Tesla Model S: Best Damn Car Ever?
August 22, 2013
I was walking into my local Kroger store the other night, and, well, funny thing.
I’m not a car guy. Never have been. I hardly know one make from another, and don’t care a whole lot.
But I’m walking in the store, and I feel this, like, magnetic pull,…from this gleaming, jewel like, black thing in the parking space next to mine.. that makes me swing around like I’m pulled by strange tractor beam. Stop. And look, and stare.
What is that? BMW? Infiniti? Lexus?
Nope. It’s a Tesla. And Dayuum – that is some kinda beautiful machine. All sleek, and black, and shiny, and polished, and curvy, and sleek, and well, just..wow.
So I go in and buy some fruit and hummus. And on the way out, I see this tall, distinguished looking gent approach the car and beep it with his keys.
“How do you like your Tesla?” says I.
He cracked a huge smile.
“It does exactly what they say it does. I’ve been to Detroit and back, Grand Rapids and back, with no recharge. I love it.”
Sorry Fox News. Electric and Hybrid Cars are taking over.
In a welcome development for the planet, the cars on American streets are becoming much more climate-friendly much sooner than many had expected. Consumers are increasingly buying fuel-efficient hybrid and electric vehicles thanks to breakthrough innovations and supportive government policies.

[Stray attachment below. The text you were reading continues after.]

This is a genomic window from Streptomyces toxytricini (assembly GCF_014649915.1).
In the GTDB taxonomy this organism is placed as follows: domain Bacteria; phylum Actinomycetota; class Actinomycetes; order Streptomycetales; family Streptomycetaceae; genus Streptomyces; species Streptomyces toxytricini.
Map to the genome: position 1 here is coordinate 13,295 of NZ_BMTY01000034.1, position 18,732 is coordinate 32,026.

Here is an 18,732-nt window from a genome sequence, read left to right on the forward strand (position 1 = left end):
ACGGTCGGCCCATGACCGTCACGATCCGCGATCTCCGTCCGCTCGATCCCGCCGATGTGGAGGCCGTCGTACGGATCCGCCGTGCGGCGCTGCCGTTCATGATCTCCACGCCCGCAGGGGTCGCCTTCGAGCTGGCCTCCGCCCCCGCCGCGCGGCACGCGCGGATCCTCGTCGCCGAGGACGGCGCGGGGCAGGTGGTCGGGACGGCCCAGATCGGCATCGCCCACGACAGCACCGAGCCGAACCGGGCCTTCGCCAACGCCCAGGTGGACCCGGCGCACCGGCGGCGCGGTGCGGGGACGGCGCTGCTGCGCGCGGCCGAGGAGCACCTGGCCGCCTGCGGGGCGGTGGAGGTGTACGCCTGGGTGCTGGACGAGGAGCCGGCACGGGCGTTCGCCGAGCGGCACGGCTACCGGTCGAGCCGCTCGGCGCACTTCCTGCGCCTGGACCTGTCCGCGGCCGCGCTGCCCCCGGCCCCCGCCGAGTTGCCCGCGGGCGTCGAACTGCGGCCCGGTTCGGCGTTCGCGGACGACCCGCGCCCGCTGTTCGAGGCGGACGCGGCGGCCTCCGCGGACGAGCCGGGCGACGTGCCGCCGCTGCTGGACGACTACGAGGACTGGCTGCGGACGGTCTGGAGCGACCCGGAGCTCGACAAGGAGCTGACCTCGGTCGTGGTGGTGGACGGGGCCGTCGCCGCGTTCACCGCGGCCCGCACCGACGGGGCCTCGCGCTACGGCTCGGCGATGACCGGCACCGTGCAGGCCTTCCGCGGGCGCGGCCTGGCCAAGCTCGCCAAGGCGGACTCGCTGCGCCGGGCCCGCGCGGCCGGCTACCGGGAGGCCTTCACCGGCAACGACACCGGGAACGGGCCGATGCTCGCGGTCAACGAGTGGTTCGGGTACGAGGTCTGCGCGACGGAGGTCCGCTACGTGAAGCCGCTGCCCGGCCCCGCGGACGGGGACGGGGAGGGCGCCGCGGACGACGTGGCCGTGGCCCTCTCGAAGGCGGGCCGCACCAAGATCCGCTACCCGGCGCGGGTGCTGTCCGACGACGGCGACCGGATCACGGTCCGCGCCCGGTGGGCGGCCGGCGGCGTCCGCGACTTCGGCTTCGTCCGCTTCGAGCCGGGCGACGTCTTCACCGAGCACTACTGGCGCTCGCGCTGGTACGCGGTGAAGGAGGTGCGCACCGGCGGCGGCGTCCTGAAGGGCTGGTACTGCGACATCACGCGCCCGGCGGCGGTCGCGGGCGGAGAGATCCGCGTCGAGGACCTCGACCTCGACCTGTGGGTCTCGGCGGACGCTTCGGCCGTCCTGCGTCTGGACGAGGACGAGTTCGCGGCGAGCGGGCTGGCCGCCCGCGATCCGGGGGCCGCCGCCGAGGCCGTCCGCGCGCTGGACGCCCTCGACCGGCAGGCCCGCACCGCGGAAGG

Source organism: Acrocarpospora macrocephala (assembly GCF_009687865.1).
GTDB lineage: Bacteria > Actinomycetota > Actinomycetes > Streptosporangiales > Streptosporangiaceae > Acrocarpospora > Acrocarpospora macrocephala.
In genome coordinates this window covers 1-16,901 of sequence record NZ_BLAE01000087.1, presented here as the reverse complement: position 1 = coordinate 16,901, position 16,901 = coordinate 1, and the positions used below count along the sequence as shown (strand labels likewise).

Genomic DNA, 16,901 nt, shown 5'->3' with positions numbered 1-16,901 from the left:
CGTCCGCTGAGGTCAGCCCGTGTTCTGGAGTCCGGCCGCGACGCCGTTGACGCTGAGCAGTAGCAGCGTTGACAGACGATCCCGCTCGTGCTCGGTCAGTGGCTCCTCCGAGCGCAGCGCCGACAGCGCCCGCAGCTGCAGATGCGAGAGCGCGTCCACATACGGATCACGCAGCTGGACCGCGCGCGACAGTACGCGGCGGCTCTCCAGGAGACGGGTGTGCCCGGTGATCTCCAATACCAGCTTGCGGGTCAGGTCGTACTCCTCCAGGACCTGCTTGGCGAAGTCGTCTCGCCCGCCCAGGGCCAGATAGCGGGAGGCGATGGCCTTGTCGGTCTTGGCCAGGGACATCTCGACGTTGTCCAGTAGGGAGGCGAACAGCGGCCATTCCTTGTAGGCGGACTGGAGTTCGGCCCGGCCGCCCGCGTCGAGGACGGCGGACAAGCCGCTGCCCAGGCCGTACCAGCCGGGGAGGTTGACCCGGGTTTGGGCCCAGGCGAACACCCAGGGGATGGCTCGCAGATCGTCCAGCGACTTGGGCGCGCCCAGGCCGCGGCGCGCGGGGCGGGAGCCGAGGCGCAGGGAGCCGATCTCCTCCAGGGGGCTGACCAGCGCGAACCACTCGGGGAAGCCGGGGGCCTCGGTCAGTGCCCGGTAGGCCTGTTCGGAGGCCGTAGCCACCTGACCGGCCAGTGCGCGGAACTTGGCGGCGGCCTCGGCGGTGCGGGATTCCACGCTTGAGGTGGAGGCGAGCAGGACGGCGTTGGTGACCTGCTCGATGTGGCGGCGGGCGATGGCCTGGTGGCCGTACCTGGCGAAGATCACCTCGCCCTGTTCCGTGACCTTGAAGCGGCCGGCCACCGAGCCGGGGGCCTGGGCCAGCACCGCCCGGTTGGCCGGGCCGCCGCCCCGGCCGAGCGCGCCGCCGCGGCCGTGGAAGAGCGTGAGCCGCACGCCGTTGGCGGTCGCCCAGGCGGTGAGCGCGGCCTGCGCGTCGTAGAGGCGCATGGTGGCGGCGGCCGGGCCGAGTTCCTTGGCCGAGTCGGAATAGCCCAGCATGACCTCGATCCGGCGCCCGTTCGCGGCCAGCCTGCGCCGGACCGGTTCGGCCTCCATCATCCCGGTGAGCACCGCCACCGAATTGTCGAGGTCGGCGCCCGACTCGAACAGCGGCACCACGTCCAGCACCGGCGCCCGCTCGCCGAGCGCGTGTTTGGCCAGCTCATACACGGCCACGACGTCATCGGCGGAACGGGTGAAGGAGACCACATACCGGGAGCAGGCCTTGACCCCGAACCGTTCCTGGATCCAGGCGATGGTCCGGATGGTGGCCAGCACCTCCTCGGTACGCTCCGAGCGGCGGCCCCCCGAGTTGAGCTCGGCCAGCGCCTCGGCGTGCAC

The transportation sector accountsfor 28 percent of American greenhouse gas emissions, the most after power plants. Reducing those emissions will require many changes, including greater use of public transit. More efficient cars will almost certainly play a critical role, too; increased fuel efficiency helped reducecarbon dioxide emissions from passengers cars by 16 percent from 2005 to 2012.
Automakers sold more than 350,000 hybrid and electric cars in the first seven months of this year, up 30 percent from the same period in 2012. While these vehicles make up less than 4 percent of light vehicle sales, hybrids, which use electric motors and conventional engines, are now so mainstream that there are more than 40 models available. The most popular one, the Toyota Prius, is among the 10 best-sellingpassenger cars in the country.
Fully electric cars are still a niche product bought mostly by affluent drivers. But sales of even these vehicles have been growing fast, thanks in part to federal and state tax rebates. Among the best selling of these cars is the luxurious Model S produced by Tesla Motors, which has been so successful that companies like BMW and Cadillac are also rushing to bring out high-end electric cars.
Federal policy has been an important driver. The 2010 mandate requiring a doubling of new-car average fuel economy by 2025 has pushed industry to accelerate the development of more efficient cars. So has the Obama administration’s program, much maligned by Republicans, of loan guarantees to renewable energy and electric-car companies. Despite a few regrettable failures, the government’s $36 billion loan portfolio has suffered losses of just 2 percent; in May, Tesla paid off its $465 million loan nine years ahead of schedule.
Hybrid and electric cars still have a long way to go. That they have come this far shows that timely regulation, targeted assistance and government-private sector cooperation can pay big dividends for industry and the environment.